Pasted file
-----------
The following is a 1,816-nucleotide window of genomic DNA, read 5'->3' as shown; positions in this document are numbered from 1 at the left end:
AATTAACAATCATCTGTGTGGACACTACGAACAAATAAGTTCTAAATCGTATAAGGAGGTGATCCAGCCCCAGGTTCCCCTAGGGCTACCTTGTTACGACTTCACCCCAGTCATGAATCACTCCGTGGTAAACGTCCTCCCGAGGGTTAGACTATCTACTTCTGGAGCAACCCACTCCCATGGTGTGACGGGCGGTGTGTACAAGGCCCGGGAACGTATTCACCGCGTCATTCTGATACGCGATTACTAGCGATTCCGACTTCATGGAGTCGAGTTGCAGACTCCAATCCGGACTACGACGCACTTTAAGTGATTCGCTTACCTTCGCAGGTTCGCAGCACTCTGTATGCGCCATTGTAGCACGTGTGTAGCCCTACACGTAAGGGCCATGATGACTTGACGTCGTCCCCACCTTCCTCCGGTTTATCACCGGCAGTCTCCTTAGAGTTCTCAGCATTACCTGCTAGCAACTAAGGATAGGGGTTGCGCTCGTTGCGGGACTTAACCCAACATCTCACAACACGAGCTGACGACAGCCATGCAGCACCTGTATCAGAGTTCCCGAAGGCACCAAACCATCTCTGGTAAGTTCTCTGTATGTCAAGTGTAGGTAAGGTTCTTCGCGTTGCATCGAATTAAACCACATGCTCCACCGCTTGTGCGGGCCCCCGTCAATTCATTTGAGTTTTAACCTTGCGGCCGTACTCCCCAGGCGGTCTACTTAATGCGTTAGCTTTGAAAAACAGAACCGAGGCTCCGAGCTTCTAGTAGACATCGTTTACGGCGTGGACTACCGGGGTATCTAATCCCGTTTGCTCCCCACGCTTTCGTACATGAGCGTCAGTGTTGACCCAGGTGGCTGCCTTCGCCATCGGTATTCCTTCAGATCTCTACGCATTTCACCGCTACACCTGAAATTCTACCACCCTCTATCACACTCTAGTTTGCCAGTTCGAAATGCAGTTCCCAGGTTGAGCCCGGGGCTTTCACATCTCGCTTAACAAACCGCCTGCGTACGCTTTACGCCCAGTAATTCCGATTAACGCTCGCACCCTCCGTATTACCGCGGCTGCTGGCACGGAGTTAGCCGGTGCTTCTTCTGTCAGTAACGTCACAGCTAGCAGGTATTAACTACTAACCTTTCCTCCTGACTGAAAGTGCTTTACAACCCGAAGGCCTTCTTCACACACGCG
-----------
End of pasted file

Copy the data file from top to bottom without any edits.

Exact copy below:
The following is a 1,816-nucleotide window of genomic DNA, read 5'->3' as shown; positions in this document are numbered from 1 at the left end:
AATTAACAATCATCTGTGTGGACACTACGAACAAATAAGTTCTAAATCGTATAAGGAGGTGATCCAGCCCCAGGTTCCCCTAGGGCTACCTTGTTACGACTTCACCCCAGTCATGAATCACTCCGTGGTAAACGTCCTCCCGAGGGTTAGACTATCTACTTCTGGAGCAACCCACTCCCATGGTGTGACGGGCGGTGTGTACAAGGCCCGGGAACGTATTCACCGCGTCATTCTGATACGCGATTACTAGCGATTCCGACTTCATGGAGTCGAGTTGCAGACTCCAATCCGGACTACGACGCACTTTAAGTGATTCGCTTACCTTCGCAGGTTCGCAGCACTCTGTATGCGCCATTGTAGCACGTGTGTAGCCCTACACGTAAGGGCCATGATGACTTGACGTCGTCCCCACCTTCCTCCGGTTTATCACCGGCAGTCTCCTTAGAGTTCTCAGCATTACCTGCTAGCAACTAAGGATAGGGGTTGCGCTCGTTGCGGGACTTAACCCAACATCTCACAACACGAGCTGACGACAGCCATGCAGCACCTGTATCAGAGTTCCCGAAGGCACCAAACCATCTCTGGTAAGTTCTCTGTATGTCAAGTGTAGGTAAGGTTCTTCGCGTTGCATCGAATTAAACCACATGCTCCACCGCTTGTGCGGGCCCCCGTCAATTCATTTGAGTTTTAACCTTGCGGCCGTACTCCCCAGGCGGTCTACTTAATGCGTTAGCTTTGAAAAACAGAACCGAGGCTCCGAGCTTCTAGTAGACATCGTTTACGGCGTGGACTACCGGGGTATCTAATCCCGTTTGCTCCCCACGCTTTCGTACATGAGCGTCAGTGTTGACCCAGGTGGCTGCCTTCGCCATCGGTATTCCTTCAGATCTCTACGCATTTCACCGCTACACCTGAAATTCTACCACCCTCTATCACACTCTAGTTTGCCAGTTCGAAATGCAGTTCCCAGGTTGAGCCCGGGGCTTTCACATCTCGCTTAACAAACCGCCTGCGTACGCTTTACGCCCAGTAATTCCGATTAACGCTCGCACCCTCCGTATTACCGCGGCTGCTGGCACGGAGTTAGCCGGTGCTTCTTCTGTCAGTAACGTCACAGCTAGCAGGTATTAACTACTAACCTTTCCTCCTGACTGAAAGTGCTTTACAACCCGAAGGCCTTCTTCACACACGCG